Quote:
BaltimoreLurker wrote:
I'm liking the idea of the 4' eyes, I can visualize how they'd work. I'll have to whip up a few this winter for sea trials next spring.

Now, if I could get people to stop hauling with all their might on any line put into their hands ..... it just seems to be human instinct to pull on a rope.

*
*You have better boaters where you are...lots around here I swear try to PUSH the rope...
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Old 01-04-2012, 12:02 PM   #31
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RE: How do you have your dock lines setup?

Quote:
nomadwilly wrote:
....*why would you want eyes longer than long enough to get the line around the ends of a large cleat?
*Eric--- In places like the east coast (south of places like Maine and the Canadian maritimes) their tidal ranges are minimal.* So a lot of docks aren't floating, they're fixed.* And even if they are floating, the don't go up and down*very far so there is no need to use the towering pilings that are used in more northern waters where tidal ranges can exceed 20 feet.* So a piling is a more viable thing to tie up to back there than it is out here and the tops of the pilings aren't way up in the air like they are here.* Hence the large loops which can be placed or thown over the top of a piling as Charles describes.* Trying to get the bitter end of a line around a piling from a boat would be a real pain.

So the big loop makes all kinds of*sense back there but would be useless here with our very tall pilings, floating docks and*almost universal use*of bullrails.
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Old 01-04-2012, 03:08 PM   #32
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RE: How do you have your dock lines setup?

Quote:
Willy wrote:
*Another reason I carry an axe on board.
In Canada isn't an ax required on board? and a bucket of sand.

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Old 01-04-2012, 05:36 PM   #33
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RE: How do you have your dock lines setup?

Well.......sometimes I'm glad when I ask a question. I understand much more about the east coast now. Here is a picture of the public floats in Prince Rupert BC (where we will be rather soon) and It would be a challenge indeed to throw a loop on like up and over a piling at low water.
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Old 01-04-2012, 06:08 PM   #34
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How do you have your dock lines setup?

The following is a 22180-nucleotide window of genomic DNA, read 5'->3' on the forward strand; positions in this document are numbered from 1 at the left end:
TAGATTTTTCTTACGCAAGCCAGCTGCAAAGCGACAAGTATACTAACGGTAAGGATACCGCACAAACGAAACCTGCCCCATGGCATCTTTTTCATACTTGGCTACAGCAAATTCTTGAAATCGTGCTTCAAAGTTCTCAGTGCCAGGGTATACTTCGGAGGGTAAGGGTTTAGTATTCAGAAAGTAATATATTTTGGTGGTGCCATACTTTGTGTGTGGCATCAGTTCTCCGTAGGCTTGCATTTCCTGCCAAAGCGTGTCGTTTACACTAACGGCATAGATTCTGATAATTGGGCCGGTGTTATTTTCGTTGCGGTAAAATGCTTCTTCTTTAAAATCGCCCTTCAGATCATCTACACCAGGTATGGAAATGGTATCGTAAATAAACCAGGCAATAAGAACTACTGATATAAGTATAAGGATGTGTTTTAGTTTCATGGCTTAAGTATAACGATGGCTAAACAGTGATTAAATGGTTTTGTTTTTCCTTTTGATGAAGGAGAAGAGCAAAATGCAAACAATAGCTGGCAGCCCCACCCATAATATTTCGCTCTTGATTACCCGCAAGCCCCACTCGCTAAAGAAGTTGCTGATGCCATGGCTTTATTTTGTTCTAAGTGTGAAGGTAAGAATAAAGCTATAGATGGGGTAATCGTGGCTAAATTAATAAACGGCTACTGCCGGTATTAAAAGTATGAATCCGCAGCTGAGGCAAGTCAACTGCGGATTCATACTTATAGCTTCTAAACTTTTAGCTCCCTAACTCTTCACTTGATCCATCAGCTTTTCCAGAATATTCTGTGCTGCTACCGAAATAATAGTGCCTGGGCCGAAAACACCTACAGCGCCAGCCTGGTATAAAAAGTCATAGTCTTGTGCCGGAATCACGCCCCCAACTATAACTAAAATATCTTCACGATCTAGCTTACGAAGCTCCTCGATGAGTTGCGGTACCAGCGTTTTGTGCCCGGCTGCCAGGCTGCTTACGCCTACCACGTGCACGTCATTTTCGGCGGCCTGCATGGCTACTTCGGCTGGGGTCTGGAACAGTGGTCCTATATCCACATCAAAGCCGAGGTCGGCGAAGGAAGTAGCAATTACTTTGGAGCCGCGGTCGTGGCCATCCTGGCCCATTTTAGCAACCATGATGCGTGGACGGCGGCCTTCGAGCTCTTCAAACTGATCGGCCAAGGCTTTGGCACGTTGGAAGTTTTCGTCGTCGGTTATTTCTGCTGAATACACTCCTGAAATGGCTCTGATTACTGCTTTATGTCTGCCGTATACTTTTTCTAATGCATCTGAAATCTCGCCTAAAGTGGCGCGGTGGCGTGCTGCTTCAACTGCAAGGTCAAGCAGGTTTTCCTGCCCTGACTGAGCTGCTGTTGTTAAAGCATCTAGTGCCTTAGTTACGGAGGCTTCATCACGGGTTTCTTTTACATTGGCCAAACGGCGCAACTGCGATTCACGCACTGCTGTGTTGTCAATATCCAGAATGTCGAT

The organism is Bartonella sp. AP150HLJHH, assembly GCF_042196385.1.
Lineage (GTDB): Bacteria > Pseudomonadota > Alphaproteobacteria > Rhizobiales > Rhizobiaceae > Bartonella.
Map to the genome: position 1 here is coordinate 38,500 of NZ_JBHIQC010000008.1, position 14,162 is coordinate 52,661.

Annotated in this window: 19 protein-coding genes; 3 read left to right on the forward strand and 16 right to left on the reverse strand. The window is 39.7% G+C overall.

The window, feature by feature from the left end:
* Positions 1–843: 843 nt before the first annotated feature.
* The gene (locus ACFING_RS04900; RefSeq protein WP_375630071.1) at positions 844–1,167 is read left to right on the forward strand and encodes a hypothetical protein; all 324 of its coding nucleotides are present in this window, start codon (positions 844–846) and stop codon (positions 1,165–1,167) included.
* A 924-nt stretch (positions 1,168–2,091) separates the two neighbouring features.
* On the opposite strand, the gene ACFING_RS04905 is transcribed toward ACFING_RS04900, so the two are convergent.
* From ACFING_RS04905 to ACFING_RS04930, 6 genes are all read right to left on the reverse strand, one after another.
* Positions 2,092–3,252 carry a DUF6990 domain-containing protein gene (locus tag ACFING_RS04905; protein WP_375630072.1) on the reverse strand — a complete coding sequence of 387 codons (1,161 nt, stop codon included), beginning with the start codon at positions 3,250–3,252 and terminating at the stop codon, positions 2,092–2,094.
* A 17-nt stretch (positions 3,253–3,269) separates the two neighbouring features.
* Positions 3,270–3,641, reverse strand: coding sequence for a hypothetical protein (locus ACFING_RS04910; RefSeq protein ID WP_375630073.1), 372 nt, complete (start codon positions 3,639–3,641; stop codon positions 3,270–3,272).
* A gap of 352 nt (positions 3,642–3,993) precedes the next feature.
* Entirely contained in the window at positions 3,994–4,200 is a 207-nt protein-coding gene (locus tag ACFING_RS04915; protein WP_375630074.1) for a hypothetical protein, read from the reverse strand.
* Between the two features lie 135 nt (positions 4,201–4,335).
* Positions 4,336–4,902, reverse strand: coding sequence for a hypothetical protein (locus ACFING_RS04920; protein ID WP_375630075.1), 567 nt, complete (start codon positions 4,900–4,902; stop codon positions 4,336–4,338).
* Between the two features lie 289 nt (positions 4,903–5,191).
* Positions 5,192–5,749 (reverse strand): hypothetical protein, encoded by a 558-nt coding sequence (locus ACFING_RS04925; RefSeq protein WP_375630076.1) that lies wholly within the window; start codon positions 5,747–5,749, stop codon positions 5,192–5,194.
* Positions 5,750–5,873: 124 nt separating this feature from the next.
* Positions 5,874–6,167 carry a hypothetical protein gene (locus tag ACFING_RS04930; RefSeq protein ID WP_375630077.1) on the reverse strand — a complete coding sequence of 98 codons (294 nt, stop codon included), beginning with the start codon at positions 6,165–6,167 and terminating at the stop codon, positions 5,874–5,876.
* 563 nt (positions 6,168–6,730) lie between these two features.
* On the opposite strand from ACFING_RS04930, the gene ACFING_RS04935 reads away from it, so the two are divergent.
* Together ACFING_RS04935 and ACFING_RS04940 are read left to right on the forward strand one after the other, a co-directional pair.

Great shot, Eric, and a very good illustration of tidal ranges from here on up north. And one can perhaps imagine with the volume of water illustrated by the exposed, barnacled*length of Eric's pilings flowing in and out four times a day, what the currents can be like, particularly in the more restricted channels and passes.


-- Edited by Marin on Wednesday 4th of January 2012 07:09:33 PM
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Old 01-04-2012, 06:31 PM   #35
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RE: How do you have your dock lines setup?

Eric's photo also demonstrates the value of the color yellow.*
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Old 01-04-2012, 07:38 PM   #36
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RE: How do you have your dock lines setup?

1 We would never tie to a piling. To much tidal range, and the likelihood of getting your line off without major hassles is low, you could easily get hung up, your line would be covered in creosote in no time, and your whole boat would be filthy instantly, with no hope of ever being clean again.

2 If I ever have to tie to a log boom, the scotchman is the only fender I would use. I would weight it if possible, but generally they stay put. Log dogs are useful for more than threatening your friends with wooden boats.

3 Never, never, did I say Never? give control to some idiot on the dock. A firm rule on our boat, well understood by the first mate, is that this vessel weighs 44,000 lbs. A person trying to move it or slow it, using only the weight of his own body and my line is going to fail, with consequences to himself or to my gelcoat. Neither is permitted to occur, as no line gets passed ashore until the boat is in position. If the skipper isn't capable of getting the boat into the right position, he/she shouldn't be at the helm.